• Aminooxyacetic Acid produces excitotoxic lesions in the rat striatum
    Synapse, 1991
    Co-Authors: Ewa M Urbanska, Chrysanthy Ikonomidou, M Sieklucka, Waldemar A Turski

    Abstract:

    The neuropathological, biochemical, and behavioral effects of intrastriatal injection of Aminooxyacetic Acid (AOAA), a non-specific transaminase inhibitor, were examined in rats. AOAA, 0.1–1 μmol, produced neuronal damage when injected into the striatum of adult rats but failed to damage the striatum of 6-d-old or decorticated rats. AOAA-induced (0.25 μmol-1 μmol) striatal lesions in adult rats displayed excitotoxic characteristics and could be prevented by the N-methyl-D-aspartate (NMDA) receptor antagonists (–)-2-amino-7-phosphono-heptanoate (AP7; 0.25 μmol) or kynurenate (KYNA; 0.5 μmol), but not by the non-NMDA antagonist 2,3-dihydroxy-6-nitro-7-sulphamoyl-benzo(F)quinoxaline (NBQX; 0.25 μmol). AOAA produced a dose-dependent reduction in striatal L-glutamate decarboxylase activity, as measured 14 d following intrastriatal injection, which could also be prevented by AP7 or KYNA, but not by NBQX. These findings suggest that AOAA-induced lesions are preferentially mediated by activation of the NMDA subtype of excitatory amino Acid receptors. Behavioral studies revealed that the cataleptic response to haloperidol, 2 mg/kg, was decreased whereas the cataleptic response to arecoline, 15 mg/kg, and morphine, 15 mg/kg, was potentiated in AOAA lesioned animals 14 d following bilateral intrastriatal injections of AOAA, 0.25 and 1 μmol. In rats which received unilateral intrastriatal injection of AOAA, 0.1–1 μmol, apomorphine, 0.5 mg/kg, induced circling towards the lesioned side. Rats which received AP7, 0.25 μmol, or KYNA, 0.5 μmol, coadministered with AOAA, 0.25 μmol, behaved as vehicle-treated controls, while those which received NBQX, 0.25 μmol, and AOAA, 0.25 μmol, had behavioral patterns similar to those subjected to AOAA alone. γ-Vinyl-GABA (4-amino-5-hexenoate; 1 μmol), an inhibitor of the γ-aminobutyrate (GABA) transaminase, and 3-mercaptoproprionate (1 μmol), a preferential inhibitor of L-aspartate transaminase, caused no damage when injected into the striatum of adult rats. Therefore we propose that inhibition of endogenous KYNA synthesis might be responsible for the neurotoxic properties of AOAA. Our findings are consistent with the hypothesis on the existence of a sensitive balance between endogenous excitotoxins and endogenous antagonists in the adult rat brain and suggest that blockede of the synthesis of the latter may result in excitotoxic cell death.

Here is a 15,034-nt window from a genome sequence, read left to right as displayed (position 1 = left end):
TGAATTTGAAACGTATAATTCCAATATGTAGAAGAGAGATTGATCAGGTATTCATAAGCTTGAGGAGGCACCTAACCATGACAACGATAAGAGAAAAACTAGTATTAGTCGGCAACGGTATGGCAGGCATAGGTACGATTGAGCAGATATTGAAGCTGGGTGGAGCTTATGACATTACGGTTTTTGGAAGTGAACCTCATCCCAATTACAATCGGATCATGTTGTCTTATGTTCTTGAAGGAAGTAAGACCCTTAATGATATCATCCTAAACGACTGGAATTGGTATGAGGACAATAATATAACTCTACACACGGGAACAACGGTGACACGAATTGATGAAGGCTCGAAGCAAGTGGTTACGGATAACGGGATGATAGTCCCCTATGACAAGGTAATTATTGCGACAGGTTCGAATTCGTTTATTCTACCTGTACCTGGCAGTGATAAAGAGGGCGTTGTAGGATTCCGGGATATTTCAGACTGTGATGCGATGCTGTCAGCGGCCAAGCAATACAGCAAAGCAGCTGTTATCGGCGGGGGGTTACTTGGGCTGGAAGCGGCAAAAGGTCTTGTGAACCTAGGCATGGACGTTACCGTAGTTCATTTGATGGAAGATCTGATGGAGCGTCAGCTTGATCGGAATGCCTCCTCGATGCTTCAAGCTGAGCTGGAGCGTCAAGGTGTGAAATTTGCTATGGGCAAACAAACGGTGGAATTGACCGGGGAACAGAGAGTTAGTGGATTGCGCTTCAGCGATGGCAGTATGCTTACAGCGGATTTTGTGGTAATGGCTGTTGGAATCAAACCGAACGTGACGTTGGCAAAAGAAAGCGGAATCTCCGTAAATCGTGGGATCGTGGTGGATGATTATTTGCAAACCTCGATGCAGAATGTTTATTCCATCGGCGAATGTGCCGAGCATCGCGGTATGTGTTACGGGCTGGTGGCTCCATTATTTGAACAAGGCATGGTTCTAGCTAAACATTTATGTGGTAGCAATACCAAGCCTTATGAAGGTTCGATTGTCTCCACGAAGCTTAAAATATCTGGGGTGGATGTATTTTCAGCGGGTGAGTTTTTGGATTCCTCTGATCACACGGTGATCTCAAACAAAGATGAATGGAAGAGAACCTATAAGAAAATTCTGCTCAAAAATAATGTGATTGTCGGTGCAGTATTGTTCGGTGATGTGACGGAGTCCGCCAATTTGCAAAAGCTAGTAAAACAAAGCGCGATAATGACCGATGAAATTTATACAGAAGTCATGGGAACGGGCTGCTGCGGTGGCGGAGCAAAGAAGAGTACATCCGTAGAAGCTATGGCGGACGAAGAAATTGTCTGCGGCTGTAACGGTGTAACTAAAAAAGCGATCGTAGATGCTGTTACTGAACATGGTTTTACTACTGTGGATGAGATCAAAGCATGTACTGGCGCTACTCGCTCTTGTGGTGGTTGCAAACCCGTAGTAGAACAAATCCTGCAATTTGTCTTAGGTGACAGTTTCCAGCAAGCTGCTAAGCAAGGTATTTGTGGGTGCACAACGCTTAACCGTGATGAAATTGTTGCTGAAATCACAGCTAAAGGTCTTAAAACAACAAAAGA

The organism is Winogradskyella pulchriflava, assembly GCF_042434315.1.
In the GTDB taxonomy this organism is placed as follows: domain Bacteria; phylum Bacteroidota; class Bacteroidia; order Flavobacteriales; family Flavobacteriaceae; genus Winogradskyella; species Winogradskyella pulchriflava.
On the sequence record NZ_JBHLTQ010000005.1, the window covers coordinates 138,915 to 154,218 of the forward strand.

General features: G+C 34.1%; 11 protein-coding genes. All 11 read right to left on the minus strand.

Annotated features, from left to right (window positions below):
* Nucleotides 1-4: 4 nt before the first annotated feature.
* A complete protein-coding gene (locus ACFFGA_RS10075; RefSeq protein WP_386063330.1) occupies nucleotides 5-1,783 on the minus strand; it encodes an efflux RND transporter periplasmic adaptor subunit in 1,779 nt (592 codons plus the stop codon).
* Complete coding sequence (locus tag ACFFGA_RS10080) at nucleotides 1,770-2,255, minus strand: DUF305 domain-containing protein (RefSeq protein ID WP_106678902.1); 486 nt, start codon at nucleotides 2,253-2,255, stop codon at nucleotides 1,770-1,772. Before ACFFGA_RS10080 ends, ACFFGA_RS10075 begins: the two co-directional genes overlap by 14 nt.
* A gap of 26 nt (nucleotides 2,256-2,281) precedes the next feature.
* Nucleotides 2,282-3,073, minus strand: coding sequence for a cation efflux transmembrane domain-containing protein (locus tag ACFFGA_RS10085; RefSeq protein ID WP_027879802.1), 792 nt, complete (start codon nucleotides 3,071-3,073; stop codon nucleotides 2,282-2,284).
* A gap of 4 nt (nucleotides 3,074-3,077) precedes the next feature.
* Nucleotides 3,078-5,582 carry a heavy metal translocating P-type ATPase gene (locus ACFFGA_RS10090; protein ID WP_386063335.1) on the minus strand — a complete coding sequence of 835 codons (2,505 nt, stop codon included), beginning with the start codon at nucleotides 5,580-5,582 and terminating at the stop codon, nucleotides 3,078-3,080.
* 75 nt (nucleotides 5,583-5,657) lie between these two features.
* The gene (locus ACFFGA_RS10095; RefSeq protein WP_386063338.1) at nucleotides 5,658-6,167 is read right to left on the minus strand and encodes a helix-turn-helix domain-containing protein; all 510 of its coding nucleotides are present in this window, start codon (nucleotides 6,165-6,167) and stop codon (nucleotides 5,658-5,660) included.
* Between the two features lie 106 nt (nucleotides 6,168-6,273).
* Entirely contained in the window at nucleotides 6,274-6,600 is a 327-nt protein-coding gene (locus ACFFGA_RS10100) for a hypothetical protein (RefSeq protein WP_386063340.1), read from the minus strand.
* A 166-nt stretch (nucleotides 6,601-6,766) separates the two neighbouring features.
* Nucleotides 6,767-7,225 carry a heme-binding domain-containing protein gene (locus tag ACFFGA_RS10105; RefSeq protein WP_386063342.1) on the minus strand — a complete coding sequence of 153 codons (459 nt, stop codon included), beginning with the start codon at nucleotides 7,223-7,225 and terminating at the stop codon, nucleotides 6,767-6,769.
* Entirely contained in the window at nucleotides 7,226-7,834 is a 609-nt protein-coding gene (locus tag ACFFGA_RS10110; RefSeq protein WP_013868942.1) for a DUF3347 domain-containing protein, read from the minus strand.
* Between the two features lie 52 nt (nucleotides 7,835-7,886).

H E Scharfman – 3rd expert on this subject based on the ideXlab platform

  • hyperexcitability of entorhinal cortex and hippocampus after application of Aminooxyacetic Acid aoaa to layer iii of the rat medial entorhinal cortex in vitro
    Journal of Neurophysiology, 1996
    Co-Authors: H E Scharfman

    Abstract:

    1. Injection of Aminooxyacetic Acid (AOAA) into the entorhinal cortex in vivo produces acute seizures and cell loss in medial entorhinal cortex. To understand these effects, AOAA was applied direct…

  • hyperexcitability of entorhinal cortex and hippocampus after application of Aminooxyacetic Acid aoaa to layer iii of the rat medial entorhinal cortex in vitro
    Journal of Neurophysiology, 1996
    Co-Authors: H E Scharfman

    Abstract:

    1. Injection of Aminooxyacetic Acid (AOAA) into the entorhinal cortex in vivo produces acute seizures and cell loss in medial entorhinal cortex. To understand these effects, AOAA was applied directly to the medial entorhinal cortex in slices containing both the entorhinal cortex and hippocampus. Extracellular and intracellular recordings were made in both the entorhinal cortex and hippocampus to study responses to angular bundle stimulation and spontaneous activity. 2. AOAA was applied focally by leak from a micropipette or by pressure ejection. Evoked potentials increased gradually within 5 min of application, particularly the late, negative components. Evoked potentials continued to increase for up to 1 h, and these changes persisted for the remainder of the experiment (up to 5 h after drug application). 3. Paired pulse facilitation (100-ms interval) was also enhanced after AOAA application. Increasing stimulus frequency to 1-10 Hz increased evoked potentials further, and after several seconds of such s…